Now, there are several grades of cabin on the QE2, and the grade you select decides in which restaurant you will dine in. Having bought the cheapest grade of course, we was in the Mauretania restaurant, the biggest. The further up the scale you go – and the more you pay – the smaller and more intimate the restaurants become. The ‘Grill’ class restaurants, reserved only for those with the most lavish suites, have frequently won awards as the top places to dine. In the world. Mind you, it’s guests will have paid anything up to 25 times what we did. Ouch.

We’d selected a table for two, and were shown to a table in the smoking side – yes they still allowed it in those days, and a waiter came along, introduced himself and presented the menus. About five courses were on offer – something I’d never seen before, but I think we both just stuck to three.

Our first meal on board was a wonderful experience. The food was divine and the service was nothing like I’d ever experienced. With bellies full, and the trouser waistband even tighter we adjourned to the bar – a British themed pub where you could get an actual pint – ok it was gassy, but we were in to lager in those days anyway rather than real ale so it didn’t matter.

We returned to the cabin sometime after 11pm but only to get changed. I slipped into my leather jeans and the new black shirt procured in Taupo and we went back to bar for a quick pint before heading to the back of the ship and the ‘Yacht Club’ – for some more late tastings. It was ostensibly a night club with music and a dance floor, but given the average age, at least on this leg of the cruise, it was almost empty.

Breakfast the next morning, although delicious, was a bit of an effort  thanks in no small part to the over enthusiastic ingestation the previous evening, but we did feel a bit better after it. The rest of the day was by necessity, pretty lazy.  The motion of the ship took a little getting used to, even though the Tasman Sea was in a benevolent mood and giving us a calm crossing.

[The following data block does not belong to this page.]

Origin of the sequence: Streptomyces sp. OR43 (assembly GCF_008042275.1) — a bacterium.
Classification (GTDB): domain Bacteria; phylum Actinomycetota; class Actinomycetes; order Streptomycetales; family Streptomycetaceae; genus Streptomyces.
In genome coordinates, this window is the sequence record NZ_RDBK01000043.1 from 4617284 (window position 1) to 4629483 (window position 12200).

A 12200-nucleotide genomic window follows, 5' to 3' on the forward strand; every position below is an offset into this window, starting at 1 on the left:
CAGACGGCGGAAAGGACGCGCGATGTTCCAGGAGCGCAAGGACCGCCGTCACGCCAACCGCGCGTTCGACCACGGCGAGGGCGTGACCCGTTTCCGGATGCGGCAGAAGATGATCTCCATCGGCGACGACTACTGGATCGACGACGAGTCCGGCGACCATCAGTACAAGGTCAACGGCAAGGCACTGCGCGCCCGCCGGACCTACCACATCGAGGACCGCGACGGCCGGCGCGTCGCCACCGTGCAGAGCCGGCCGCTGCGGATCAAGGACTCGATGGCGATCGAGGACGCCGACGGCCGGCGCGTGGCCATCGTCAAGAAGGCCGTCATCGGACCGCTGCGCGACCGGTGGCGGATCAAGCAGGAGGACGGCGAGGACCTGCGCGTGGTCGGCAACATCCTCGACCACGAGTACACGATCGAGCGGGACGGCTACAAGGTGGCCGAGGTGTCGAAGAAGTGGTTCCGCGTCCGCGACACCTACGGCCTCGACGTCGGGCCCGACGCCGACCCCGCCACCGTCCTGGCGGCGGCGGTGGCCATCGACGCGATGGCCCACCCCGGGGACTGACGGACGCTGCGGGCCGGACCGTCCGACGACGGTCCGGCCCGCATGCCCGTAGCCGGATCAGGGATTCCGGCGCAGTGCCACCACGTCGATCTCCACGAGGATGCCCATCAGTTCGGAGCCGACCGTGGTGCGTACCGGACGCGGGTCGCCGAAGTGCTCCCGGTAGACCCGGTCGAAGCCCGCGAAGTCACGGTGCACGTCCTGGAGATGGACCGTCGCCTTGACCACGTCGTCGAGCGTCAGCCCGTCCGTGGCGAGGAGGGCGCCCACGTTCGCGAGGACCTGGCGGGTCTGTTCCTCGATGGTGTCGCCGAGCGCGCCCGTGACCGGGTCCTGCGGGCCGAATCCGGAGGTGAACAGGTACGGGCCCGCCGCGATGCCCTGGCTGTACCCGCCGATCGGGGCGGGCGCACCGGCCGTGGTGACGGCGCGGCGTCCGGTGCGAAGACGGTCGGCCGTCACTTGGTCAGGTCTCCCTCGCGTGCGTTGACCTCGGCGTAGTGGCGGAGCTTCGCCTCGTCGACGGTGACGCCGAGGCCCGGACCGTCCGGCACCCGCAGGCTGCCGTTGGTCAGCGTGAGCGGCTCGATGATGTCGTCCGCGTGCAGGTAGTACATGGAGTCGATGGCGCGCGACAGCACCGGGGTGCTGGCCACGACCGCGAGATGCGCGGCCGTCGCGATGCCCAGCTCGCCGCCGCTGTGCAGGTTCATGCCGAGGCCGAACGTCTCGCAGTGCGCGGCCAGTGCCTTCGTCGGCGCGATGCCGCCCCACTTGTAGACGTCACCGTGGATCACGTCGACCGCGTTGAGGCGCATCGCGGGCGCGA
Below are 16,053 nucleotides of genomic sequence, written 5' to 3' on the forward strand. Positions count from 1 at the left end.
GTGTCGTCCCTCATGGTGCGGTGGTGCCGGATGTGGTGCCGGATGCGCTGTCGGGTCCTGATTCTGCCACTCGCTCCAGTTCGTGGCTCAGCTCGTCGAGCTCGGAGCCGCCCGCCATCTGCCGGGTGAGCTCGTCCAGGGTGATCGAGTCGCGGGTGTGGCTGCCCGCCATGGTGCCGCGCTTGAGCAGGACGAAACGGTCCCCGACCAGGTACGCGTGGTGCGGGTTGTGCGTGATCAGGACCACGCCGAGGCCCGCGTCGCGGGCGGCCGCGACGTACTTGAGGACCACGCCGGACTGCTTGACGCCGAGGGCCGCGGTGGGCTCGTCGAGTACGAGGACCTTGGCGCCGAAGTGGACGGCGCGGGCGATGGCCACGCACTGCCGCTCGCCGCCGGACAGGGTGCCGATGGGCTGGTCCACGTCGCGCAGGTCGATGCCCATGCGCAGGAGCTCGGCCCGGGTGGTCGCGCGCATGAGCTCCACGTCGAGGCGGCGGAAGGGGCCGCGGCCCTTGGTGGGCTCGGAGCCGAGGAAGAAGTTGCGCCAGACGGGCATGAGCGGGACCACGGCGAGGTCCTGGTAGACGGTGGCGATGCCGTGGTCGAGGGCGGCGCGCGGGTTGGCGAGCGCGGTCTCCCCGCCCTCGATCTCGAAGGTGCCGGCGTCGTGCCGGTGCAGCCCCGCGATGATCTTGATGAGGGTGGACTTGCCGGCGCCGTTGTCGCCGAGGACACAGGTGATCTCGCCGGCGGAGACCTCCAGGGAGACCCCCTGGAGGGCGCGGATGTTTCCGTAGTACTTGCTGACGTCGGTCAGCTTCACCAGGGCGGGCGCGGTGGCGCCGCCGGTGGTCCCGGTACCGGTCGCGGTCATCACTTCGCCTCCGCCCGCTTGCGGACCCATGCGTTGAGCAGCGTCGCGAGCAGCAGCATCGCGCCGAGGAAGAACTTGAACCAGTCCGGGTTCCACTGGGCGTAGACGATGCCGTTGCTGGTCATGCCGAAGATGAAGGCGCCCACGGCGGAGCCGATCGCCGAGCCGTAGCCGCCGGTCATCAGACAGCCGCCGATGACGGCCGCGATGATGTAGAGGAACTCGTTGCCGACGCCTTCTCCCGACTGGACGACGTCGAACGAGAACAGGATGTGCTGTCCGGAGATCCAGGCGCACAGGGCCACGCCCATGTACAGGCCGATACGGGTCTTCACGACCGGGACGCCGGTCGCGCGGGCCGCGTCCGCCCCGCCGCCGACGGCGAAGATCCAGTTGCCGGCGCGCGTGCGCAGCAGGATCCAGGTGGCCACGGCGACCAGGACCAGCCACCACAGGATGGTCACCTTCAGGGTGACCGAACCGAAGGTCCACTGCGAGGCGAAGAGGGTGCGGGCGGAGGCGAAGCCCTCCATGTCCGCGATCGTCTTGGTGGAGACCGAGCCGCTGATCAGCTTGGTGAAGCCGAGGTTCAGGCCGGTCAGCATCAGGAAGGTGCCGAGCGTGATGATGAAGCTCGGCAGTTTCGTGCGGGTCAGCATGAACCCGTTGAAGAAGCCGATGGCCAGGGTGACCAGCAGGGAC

That evening it was the Captains Cocktail Party – basically, new arrivals get to shake the drivers hand and bury their snouts in free fizz – which we did. It was hosted in the Queens Room – how appropriate – and it was as we stood by a bust of her Maj that we met up with Errol & Jenny again. We had a good old chin wag and took advantage of Cunard’s largesse with the fizz before heading off rather giddily to our respective dining rooms. We met up again after dinner, and having told them the story of Dipsy, retrieved him from the cabin whilst taking the opportunity to get changed again and took him back upstairs to say ‘eh-oh’. Dipsy sat on the bar whilst we regaled Errol & Jenny with tales of our journey so far as the barman looked on, slightly bemused. No wonder, I bet he hadn’t had a Teletubby sitting on his bar before. Or since.

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At  sometime during the early hours a daily programme is pushed under your door. It lists the days highlights, entertainment, cocktail of the day and so on. It also tells you the evenings dress code. The QE2 was always one of the more formal of the ships and ‘Informal’ meant a jacket and tie for men at the very least. Thankfully, no one took this too literally and had the common sense to put on some trousers too! ‘Formal’ meant a dark suit or tuxedo. The dress code was always ‘in force’ from 6pm. Anyway, on our 3rd day, there was a note below the days dress code: “Guests are reminded that the dress code is in force throughout the ENTIRE evening. Please no not embarrass other guests by dressing inappropriately”. It may NOT have been me parading about in my leather jeans causing a stir but it was one hell of of a coincidence. Being QE2 of course no-one said anything directly.